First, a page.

The Psychology Department invites students majoring in Human Development or Psychology to apply to our Honors Program. In this program, our top students conduct an independent research project under the supervision of a Psychology faculty sponsor. The Honors Program is a 3-quarter sequence of courses, beginning with HD/PSYC-597 (Honors Seminar) and culminating with HD/PSYC-598A and 598B (Honors Project). Students planning to pursue graduate training in Human Development or Psychology are strongly encouraged to apply.
Students must meet the following requirements to be considered for admission to the Honors Program:
The following are guidelines for ideal candidates for the Honors Program. If you satisfy most but not all of these items, it is recommended you make an appointment with the Program Director (Dr. Kelly Campbell; firstname.lastname@example.org). Our selection guidelines are kept flexible to accommodate differing applicant pools from year-to-year.
- at least a 3.5 GPA in the major;
- an overall GPA of 3.5 or better;
- completion of SSCI 306 (Expository Writing) or equivalent with a “B” or better prior to enrollment in the Honors Program (preference given for SSCI 306);
- completion of PSYC 311 (Introduction to Experimental Psychology) with a "B+" or better prior to enrollment in the Honors Program; and
- completion of the Application for Honors Program in Psychology, which includes a statement of purpose and a writing sample.
To receive departmental honors in Human Development or Psychology at graduation, a student must complete the year-long honors project. Each student entering the Honors Program must have a faculty sponsor--someone who is willing to advise, work with, and supervise the student on his or her honors project.
You will be notified about the application outcome at the end of July or the beginning of August. If you are taking a summer course such as PSYC 311 or SSCI 306, you will learn the outcome of your application after grades are posted in September.
Students in the Honors Program must enroll in a 3-quarter sequence of courses, consisting of the following:
FALL QUARTER - HD/PSYC-597 (Honors Seminar): In the first quarter, students meet weekly in a classroom setting to discuss and formalize their projects. At the end of the first quarter, students will submit a detailed proposal of their honors project completed in consultation with their faculty honors mentor. The seminar also provides an opportunity to discuss other matters of interest to honors students, especially issues related to applying to graduate school (4 units).
WINTER QUARTER - (HD/PSYC-598A) and SPRING QUARTER - (HD/PSYC-598B): In the final two quarters, students enroll in individual study directly with their faculty mentor. While no formal classes are held during these two quarters, students conduct and complete their honors project during this time (2 units each quarter).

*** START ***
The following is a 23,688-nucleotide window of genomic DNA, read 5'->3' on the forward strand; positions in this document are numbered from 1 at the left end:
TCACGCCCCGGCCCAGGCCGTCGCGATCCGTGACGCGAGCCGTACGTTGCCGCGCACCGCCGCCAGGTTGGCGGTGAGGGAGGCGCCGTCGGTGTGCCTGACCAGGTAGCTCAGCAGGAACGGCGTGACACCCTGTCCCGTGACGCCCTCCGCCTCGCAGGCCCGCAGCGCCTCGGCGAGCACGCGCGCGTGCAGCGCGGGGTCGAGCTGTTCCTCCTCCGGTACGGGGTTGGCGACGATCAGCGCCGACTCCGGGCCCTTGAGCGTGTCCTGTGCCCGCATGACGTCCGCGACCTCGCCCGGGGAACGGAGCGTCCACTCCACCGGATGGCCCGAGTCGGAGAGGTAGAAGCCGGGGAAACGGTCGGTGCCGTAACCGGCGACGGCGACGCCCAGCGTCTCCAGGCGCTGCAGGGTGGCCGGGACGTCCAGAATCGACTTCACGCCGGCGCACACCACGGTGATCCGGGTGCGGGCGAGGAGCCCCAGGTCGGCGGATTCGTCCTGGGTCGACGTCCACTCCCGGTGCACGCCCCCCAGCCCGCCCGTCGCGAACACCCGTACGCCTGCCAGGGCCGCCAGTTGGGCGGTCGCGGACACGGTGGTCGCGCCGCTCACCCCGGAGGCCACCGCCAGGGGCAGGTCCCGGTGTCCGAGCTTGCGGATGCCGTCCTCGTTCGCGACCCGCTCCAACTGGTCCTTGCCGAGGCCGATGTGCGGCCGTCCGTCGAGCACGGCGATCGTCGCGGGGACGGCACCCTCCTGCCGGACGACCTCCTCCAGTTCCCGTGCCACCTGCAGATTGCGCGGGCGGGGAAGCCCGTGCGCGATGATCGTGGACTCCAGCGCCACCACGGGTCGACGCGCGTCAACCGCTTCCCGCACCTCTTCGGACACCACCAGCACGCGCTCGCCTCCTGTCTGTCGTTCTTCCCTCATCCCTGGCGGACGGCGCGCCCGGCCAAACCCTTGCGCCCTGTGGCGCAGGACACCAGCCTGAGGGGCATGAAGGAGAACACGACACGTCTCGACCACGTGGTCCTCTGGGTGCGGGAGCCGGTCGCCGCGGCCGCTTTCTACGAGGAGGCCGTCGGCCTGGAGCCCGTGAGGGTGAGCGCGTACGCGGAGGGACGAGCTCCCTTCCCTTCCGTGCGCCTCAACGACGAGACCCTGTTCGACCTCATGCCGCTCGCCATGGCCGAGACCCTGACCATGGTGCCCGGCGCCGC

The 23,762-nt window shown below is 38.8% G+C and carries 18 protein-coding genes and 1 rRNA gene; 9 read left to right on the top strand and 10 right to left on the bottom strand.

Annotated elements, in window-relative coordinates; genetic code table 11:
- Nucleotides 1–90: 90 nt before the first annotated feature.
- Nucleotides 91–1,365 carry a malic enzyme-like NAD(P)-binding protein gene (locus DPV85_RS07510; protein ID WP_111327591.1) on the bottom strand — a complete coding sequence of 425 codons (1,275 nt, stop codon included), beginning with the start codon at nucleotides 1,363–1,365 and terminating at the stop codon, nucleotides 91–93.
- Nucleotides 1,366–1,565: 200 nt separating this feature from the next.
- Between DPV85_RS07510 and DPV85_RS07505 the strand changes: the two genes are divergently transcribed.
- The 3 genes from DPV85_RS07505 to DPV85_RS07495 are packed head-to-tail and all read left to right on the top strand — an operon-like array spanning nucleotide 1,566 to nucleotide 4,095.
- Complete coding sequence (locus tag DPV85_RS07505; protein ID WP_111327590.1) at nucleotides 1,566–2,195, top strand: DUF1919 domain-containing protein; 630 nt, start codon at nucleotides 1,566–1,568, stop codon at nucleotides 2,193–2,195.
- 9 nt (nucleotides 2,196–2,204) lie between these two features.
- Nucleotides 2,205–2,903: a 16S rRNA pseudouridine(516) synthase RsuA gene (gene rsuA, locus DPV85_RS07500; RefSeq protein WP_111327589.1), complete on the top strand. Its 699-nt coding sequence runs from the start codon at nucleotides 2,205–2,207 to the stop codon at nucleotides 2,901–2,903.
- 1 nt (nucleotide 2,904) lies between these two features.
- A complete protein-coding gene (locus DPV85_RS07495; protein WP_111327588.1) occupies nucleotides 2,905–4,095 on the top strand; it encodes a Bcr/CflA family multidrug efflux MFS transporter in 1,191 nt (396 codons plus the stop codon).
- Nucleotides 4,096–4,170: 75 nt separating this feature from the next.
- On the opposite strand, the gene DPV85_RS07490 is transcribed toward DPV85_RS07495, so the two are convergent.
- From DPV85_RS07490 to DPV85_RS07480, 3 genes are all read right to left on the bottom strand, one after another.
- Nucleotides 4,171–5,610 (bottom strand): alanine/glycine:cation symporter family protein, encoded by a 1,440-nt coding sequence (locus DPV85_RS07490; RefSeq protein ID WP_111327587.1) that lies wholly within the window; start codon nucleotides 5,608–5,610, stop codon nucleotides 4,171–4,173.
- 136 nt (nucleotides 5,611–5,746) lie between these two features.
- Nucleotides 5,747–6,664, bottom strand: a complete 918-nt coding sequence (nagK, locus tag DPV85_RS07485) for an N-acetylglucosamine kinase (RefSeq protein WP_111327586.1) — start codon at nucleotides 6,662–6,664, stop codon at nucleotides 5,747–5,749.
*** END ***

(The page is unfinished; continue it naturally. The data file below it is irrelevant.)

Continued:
By the end of the program, students will receive a total of 8 units for the year-long Honors Program. Only 4 units can be counted towards the 16 units in upper-division psychology electives.
A student successfully completes the Honors Program with the completion of his or her honors project and a written Honors Thesis on the project. You present your findings at the Annual CSUSB Research Symposium. Upon completion of the program and meeting all other requirements noted above, the student will graduate with departmental honors.
Prospective honor students are strongly encouraged to begin planning for the honors program no later than the spring quarter prior to their Senior year. Prospective applicants should contact Dr. Kelly Campbell at email@example.com.
Please click here to download the Honors application.
How to Find a Faculty Mentor
- Read through the faculty profile pages on the Psychology Department’s website to see whose research interests are a good fit with your own interests and future grad school and/or career goals.
- Email the ONE OR TWO professors you are most interested in working with to set up a meeting in which you discuss their interest in working with you as an honors student. In this meeting, discuss the potential topic of your thesis so you can get a sense for whether you would be interested in pursuing this topic. The decision on the topic is collaborative with faculty mentor. (Realize that professors are busy people and it may take a week or two before you can arrange a meeting. Do not let this discourage you!).
- After you have met with prospective mentors to learn about their interest in working with you, you may ask him or her to serve as your mentor. They will need to sign the honors application to indicate their consent. If you decide not to work with this faculty member, you must let them know of your decision before asking another faculty member to serve as your mentor. Please approach only one faculty member at a time and be very clear about your decision. Faculty members typically only accept a small number of students into their labs and they need to know if they should be holding a spot for you.
- Before the summer session, you should have an idea about your honors thesis topic so that you can begin collecting literature on your topic over the summer. The topic of your thesis should be mentioned in your honors application statement.